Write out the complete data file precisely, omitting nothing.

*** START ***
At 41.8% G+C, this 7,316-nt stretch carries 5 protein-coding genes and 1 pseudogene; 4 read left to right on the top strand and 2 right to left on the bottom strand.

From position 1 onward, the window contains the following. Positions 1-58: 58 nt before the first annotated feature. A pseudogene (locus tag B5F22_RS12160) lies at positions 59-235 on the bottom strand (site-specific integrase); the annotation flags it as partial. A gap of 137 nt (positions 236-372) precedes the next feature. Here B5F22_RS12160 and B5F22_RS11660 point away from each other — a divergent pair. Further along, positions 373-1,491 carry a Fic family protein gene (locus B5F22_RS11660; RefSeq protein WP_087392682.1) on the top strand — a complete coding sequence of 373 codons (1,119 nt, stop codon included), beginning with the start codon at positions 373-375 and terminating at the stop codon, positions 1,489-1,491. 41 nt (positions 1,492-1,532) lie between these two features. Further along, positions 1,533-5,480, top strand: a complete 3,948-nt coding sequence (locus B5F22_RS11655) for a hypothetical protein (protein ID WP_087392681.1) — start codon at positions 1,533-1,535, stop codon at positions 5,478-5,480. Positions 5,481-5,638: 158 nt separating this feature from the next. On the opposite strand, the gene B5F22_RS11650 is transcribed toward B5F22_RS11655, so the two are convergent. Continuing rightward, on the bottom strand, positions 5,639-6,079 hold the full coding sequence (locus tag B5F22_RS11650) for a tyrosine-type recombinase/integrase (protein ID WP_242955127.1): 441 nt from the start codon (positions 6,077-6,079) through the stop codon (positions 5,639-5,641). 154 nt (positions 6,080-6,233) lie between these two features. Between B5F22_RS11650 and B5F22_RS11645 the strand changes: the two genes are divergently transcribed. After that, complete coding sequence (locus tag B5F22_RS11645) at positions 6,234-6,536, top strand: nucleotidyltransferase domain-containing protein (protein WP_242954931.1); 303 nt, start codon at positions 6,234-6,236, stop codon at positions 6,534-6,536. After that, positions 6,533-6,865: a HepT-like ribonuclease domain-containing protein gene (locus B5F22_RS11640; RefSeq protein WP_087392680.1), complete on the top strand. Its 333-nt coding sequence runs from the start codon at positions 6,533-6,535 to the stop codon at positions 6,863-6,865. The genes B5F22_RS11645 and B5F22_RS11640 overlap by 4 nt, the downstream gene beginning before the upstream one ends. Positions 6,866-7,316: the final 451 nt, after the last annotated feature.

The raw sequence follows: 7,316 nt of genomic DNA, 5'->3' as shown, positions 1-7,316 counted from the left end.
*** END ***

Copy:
At 41.8% G+C, this 7,316-nt stretch carries 5 protein-coding genes and 1 pseudogene; 4 read left to right on the top strand and 2 right to left on the bottom strand.

From position 1 onward, the window contains the following. Positions 1-58: 58 nt before the first annotated feature. A pseudogene (locus tag B5F22_RS12160) lies at positions 59-235 on the bottom strand (site-specific integrase); the annotation flags it as partial. A gap of 137 nt (positions 236-372) precedes the next feature. Here B5F22_RS12160 and B5F22_RS11660 point away from each other — a divergent pair. Further along, positions 373-1,491 carry a Fic family protein gene (locus B5F22_RS11660; RefSeq protein WP_087392682.1) on the top strand — a complete coding sequence of 373 codons (1,119 nt, stop codon included), beginning with the start codon at positions 373-375 and terminating at the stop codon, positions 1,489-1,491. 41 nt (positions 1,492-1,532) lie between these two features. Further along, positions 1,533-5,480, top strand: a complete 3,948-nt coding sequence (locus B5F22_RS11655) for a hypothetical protein (protein ID WP_087392681.1) — start codon at positions 1,533-1,535, stop codon at positions 5,478-5,480. Positions 5,481-5,638: 158 nt separating this feature from the next. On the opposite strand, the gene B5F22_RS11650 is transcribed toward B5F22_RS11655, so the two are convergent. Continuing rightward, on the bottom strand, positions 5,639-6,079 hold the full coding sequence (locus tag B5F22_RS11650) for a tyrosine-type recombinase/integrase (protein ID WP_242955127.1): 441 nt from the start codon (positions 6,077-6,079) through the stop codon (positions 5,639-5,641). 154 nt (positions 6,080-6,233) lie between these two features. Between B5F22_RS11650 and B5F22_RS11645 the strand changes: the two genes are divergently transcribed. After that, complete coding sequence (locus tag B5F22_RS11645) at positions 6,234-6,536, top strand: nucleotidyltransferase domain-containing protein (protein WP_242954931.1); 303 nt, start codon at positions 6,234-6,236, stop codon at positions 6,534-6,536. After that, positions 6,533-6,865: a HepT-like ribonuclease domain-containing protein gene (locus B5F22_RS11640; RefSeq protein WP_087392680.1), complete on the top strand. Its 333-nt coding sequence runs from the start codon at positions 6,533-6,535 to the stop codon at positions 6,863-6,865. The genes B5F22_RS11645 and B5F22_RS11640 overlap by 4 nt, the downstream gene beginning before the upstream one ends. Positions 6,866-7,316: the final 451 nt, after the last annotated feature.

The raw sequence follows: 7,316 nt of genomic DNA, 5'->3' as shown, positions 1-7,316 counted from the left end.